Advocates Sue to Enforce Pesticide Order
Monday, November 5, 2007; 7:46 PM
-- Salmon advocates filed a lawsuit Monday to force the Bush administration to obey a 5-year-old court order requiring it to make permanent rules to keep agricultural pesticides from killing salmon.
Filed in U.S. District Court in Seattle, the lawsuit asks a judge to order NOAA Fisheries, the agency in charge of protecting salmon, to formally consult with the Environmental Protection Agency over the use of 37 pesticides. Several are commonly found in rivers around the country and can kill salmon at minute concentrations.
U.S. District Judge John C. Coughenour had ordered the formal consultations in 2002 and imposed temporary restrictions that barred crop-dusting next to salmon streams and required home and garden stores to post warnings for consumers.
"Apparently what it takes to get this administration to do its job under (the Endangered Species Act) is to have someone there enforcing the law every step of the way," said Joshua Osborne-Klein, an attorney for Earthjustice, the environmental public interest law firm representing salmon advocates.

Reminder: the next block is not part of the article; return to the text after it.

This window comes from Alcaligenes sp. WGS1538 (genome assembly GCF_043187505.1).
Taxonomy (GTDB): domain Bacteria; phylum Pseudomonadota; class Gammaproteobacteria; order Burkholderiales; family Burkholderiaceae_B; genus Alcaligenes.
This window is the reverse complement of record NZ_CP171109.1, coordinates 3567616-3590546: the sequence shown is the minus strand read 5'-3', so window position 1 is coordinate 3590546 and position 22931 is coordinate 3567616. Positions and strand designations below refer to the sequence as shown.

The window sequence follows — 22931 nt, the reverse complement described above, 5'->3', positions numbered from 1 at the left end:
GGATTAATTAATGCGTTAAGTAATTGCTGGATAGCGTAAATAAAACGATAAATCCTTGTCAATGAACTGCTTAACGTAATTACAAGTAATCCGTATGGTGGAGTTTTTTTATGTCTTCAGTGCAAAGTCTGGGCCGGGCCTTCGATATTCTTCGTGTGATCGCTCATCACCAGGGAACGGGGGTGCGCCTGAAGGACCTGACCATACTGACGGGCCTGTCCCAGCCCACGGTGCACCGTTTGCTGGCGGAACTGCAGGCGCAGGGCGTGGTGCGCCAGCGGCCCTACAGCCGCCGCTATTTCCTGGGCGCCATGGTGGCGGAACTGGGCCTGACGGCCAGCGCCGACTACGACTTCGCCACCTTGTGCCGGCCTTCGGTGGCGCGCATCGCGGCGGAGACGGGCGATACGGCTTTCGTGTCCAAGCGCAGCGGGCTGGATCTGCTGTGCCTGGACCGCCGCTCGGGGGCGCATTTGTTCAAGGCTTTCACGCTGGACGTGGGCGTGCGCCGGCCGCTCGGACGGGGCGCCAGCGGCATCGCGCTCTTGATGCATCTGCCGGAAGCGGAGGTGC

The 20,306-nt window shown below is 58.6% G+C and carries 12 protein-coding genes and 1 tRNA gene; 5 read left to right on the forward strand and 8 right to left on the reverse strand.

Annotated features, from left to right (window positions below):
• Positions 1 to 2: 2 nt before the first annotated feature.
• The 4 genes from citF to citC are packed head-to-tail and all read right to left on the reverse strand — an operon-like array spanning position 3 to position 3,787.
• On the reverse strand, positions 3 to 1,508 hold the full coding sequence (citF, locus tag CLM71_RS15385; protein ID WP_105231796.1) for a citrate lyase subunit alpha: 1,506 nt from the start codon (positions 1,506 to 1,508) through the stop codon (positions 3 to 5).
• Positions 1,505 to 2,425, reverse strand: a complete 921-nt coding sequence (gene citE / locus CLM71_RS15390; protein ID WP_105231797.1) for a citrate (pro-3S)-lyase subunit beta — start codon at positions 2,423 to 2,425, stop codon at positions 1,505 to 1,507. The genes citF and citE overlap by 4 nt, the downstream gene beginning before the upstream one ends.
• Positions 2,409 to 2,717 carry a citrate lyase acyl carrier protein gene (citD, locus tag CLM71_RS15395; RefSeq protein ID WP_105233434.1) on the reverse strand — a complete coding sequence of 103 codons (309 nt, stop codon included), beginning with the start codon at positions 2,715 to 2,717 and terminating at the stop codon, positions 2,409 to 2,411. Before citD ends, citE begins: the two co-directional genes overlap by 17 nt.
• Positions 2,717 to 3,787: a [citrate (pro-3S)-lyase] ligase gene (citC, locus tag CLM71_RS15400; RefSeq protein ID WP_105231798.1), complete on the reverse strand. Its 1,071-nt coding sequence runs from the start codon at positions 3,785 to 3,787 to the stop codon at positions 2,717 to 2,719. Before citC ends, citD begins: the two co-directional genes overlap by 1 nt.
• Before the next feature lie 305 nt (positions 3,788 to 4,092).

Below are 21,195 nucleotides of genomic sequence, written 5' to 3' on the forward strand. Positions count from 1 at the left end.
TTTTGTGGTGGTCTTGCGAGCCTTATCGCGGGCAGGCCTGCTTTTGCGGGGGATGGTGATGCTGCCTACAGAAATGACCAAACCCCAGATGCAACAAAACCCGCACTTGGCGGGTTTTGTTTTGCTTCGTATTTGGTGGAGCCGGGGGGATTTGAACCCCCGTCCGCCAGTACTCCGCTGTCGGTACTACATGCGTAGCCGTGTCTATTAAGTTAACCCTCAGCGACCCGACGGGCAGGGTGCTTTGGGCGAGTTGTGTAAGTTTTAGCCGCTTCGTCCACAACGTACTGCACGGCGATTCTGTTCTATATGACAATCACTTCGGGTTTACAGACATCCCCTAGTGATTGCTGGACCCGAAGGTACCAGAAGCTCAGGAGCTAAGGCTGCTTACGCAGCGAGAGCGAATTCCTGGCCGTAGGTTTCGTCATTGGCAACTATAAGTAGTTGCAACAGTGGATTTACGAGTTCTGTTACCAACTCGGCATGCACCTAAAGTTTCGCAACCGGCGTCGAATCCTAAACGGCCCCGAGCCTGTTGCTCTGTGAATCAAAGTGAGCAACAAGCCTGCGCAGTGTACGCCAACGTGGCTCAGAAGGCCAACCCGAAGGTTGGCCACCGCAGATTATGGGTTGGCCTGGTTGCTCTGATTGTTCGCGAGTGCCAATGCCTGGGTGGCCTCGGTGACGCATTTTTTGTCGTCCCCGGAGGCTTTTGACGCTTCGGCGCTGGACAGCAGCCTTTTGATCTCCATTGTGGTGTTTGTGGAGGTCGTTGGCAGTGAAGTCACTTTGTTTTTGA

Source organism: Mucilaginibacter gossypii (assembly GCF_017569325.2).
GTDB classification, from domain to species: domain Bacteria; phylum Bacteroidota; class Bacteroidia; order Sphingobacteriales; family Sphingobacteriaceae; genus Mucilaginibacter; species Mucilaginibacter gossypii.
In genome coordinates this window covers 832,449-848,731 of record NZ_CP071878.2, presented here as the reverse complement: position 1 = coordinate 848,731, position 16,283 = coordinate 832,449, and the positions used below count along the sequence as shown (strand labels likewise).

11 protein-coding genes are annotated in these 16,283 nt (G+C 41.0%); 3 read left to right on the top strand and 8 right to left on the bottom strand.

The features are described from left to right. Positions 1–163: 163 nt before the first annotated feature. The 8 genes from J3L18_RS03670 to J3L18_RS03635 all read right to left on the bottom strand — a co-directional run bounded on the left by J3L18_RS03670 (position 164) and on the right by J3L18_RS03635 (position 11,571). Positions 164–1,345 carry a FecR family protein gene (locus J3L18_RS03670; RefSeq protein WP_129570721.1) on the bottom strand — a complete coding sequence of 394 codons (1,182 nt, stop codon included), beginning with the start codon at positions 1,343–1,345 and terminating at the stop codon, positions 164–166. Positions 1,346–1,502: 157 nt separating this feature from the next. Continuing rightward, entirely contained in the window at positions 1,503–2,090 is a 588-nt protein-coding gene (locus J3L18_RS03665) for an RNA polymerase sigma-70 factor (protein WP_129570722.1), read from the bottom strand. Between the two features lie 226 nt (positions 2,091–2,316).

NOAA fisheries spokesman Brian Gorman said the agency has not seen the lawsuit and could not immediately comment.
It was brought by the Northwest Coalition Against Pesticides and the Pacific Coast Federation of Fishermen's Associations.
"This region has devoted far too much time and money to restore imperiled salmon runs to allow (NOAA fisheries) to sit on its hands while pesticides continue to contaminate streams and kill struggling salmon," said Glen Spain of the federation, which represents California commercial salmon fishermen,
For years, federal courts have been finding NOAA Fisheries deficient in its efforts to protect declining salmon runs, particularly the failure to protect salmon from hydroelectric projects on the Columbia and Snake rivers.
Last August, Coughenour chastised federal agencies for failing to follow the Endangered Species Act in licensing pesticides for sale.